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Select A Winning Trainer – Positive Feedback and Constructive Critique Essential Traits for Instructors

Perhaps you have a new horse that needs finishing and you’re asking for recommendations for a good trainer to send it to. Or maybe you’ve hit a plateau in your progress with your current mount. Whatever the reason you’re searching for a trainer, my number one recommendation for how to tell if a trainer is any good is how they treat you, the client. Certainly, there are other things to consider: your horse must be fed, watered, and sheltered Also your horse should make progress in his training. Those are givens that you already know, and you know how to spot them.

 

I’m talking about something that you might not be able to articulate.

 

In the beginning you might not realize what’s missing. You might have an overall sense of not enjoying the process of training, or the lessons. But you can’t say why. Just a feeling. Maybe you think you’re too sensitive. I mean, you are there to get better and not just be fed compliments, right?

I call it “yes, and…”

 

It’s from improv. When someone throws an idea out, a prompt, the next person builds on the scene by saying “Yes, and…” then they continue to build from there. They can’t negate what the first person said. They have to agree and build the sketch from there, improvising.

 

So how does this relate to riding instruction?

 

Your trainer should say, “Yes, and…” As in, “Yes, good job/nice change/good quiet hands… and what you want to add to that is…”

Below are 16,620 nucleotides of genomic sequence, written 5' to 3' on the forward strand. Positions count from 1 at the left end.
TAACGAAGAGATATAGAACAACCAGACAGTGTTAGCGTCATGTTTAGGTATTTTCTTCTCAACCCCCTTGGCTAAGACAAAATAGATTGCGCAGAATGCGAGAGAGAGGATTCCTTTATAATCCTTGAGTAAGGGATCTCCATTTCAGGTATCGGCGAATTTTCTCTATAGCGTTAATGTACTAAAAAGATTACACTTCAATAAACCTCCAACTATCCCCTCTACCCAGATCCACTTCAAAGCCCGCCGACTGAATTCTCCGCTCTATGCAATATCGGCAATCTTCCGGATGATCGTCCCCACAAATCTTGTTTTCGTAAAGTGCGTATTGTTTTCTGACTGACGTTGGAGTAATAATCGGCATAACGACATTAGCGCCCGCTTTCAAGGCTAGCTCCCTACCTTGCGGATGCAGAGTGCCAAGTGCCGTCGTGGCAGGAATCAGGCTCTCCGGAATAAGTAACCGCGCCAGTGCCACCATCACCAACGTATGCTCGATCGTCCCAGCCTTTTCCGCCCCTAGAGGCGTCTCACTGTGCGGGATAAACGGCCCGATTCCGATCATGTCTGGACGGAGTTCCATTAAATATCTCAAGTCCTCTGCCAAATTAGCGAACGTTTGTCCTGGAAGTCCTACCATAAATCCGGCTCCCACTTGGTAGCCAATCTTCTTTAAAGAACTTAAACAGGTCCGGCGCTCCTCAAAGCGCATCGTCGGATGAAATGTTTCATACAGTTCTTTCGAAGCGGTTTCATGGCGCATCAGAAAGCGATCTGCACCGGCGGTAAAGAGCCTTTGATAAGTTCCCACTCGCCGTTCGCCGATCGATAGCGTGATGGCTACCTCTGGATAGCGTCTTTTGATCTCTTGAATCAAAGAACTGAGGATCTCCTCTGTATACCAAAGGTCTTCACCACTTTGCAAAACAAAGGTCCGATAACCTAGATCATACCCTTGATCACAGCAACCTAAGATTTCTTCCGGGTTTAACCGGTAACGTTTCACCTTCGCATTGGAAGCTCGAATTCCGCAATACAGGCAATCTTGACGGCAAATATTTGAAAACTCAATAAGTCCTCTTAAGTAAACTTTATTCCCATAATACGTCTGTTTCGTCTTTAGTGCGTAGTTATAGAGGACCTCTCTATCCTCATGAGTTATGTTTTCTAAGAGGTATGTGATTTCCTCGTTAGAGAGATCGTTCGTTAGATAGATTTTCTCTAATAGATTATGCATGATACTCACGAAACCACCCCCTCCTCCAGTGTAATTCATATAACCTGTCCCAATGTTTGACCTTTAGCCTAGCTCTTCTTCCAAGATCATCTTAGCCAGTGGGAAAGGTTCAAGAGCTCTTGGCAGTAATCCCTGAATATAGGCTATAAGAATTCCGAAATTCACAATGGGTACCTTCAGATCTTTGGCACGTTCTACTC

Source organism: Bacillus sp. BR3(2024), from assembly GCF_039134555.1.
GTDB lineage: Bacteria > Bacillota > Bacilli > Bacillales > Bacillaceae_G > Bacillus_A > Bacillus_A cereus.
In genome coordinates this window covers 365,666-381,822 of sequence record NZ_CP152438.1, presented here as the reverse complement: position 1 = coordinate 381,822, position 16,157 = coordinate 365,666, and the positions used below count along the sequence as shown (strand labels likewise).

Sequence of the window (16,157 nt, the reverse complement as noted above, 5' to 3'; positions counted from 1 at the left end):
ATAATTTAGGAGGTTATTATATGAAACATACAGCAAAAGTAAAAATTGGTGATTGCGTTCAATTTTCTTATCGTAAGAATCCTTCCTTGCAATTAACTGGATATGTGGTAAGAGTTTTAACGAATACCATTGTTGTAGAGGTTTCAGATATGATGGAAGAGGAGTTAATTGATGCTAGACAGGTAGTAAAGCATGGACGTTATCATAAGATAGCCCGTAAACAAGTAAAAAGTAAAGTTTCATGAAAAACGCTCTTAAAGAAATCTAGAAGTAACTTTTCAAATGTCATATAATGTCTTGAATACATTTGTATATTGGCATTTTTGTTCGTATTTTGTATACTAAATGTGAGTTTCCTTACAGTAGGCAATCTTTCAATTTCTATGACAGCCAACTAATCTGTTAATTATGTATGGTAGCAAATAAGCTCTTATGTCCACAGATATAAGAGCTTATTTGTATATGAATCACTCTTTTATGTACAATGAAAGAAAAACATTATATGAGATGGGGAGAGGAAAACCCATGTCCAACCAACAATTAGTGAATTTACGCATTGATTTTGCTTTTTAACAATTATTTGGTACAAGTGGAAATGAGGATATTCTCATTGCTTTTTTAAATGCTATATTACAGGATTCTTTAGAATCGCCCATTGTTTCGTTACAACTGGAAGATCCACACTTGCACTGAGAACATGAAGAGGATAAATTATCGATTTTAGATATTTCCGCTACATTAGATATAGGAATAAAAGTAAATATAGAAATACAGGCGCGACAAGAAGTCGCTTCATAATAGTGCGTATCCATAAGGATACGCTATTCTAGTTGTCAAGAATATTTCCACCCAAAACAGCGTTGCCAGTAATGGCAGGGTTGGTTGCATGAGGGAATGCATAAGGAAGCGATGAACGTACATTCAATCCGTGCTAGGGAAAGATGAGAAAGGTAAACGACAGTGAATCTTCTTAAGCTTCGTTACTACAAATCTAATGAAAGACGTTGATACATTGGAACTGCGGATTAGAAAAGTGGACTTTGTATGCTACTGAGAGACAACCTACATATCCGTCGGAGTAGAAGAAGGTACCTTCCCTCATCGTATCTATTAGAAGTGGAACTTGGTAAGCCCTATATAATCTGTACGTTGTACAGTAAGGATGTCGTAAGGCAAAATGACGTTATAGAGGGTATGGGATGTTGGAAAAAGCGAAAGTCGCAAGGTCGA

Do you see what happened? There was positive feedback and information about how to improve. Now before you call me a millennial who received trophies just for participating in t-ball, let me explain why this matters.

Some people can train horses really well, but they don’t have the skill to incorporate people into the mix. It’s not enough that someone is great with animals and just so-so with people; or worse, bad with people.

 

Equestrian sports combine people and horses. It’s important that trainers can incorporate the people into the process of learning. The people have to work with their horses. It’s not enough for just the horse to be trained.

I also do not accept the explanation of, “Oh they’re just a little rough around the edges.”

 

Feedback can be hard to hear. But there’s a difference between critique and criticism. They may be rooted in the same word, but the latter feels worse. You want someone who has the ability to build on your skills and then fold in their advice with the “and.”

 

For example, “Your circles looked amazing and we just need to get you going faster to get your stops bigger.” Compared to, “Your stops aren’t any good because you don’t go fast enough.” Both are true. One feels better than the other. But it’s not just a feeling. Studies have actually shown that encouragement leads to better performance than criticism or no feedback at all1.

 

One could argue that people need to toughen up. But when it comes to equestrian sports, where the customers are largely amateurs, it’s a customer service industry with horses as the commodity. You, the customer, are paying a lot of money for your horse to be in training and for you to become a better rider. The learning part is where most of your time will be spent. The showing part is a matter of hours. The ribbon placing just a matter of seconds.

Don’t you want the learning to feel good, to make you want to come back for more? Don’t you want to hear encouragement about the things you’re doing well, the progress you’ve made?

 

If you’ve been taking lessons for a while, your trainer is probably a little quicker with you on the critique than the compliment. That’s the nature of forming familiar relationships. But time builds trust and lays the foundation for hearing more “ands” than “yeses.” But honesty doesn’t have to hurt, and riding horses should be fun.

 

Don’t let anyone tell you any different.

 

www.SassInBoots.com

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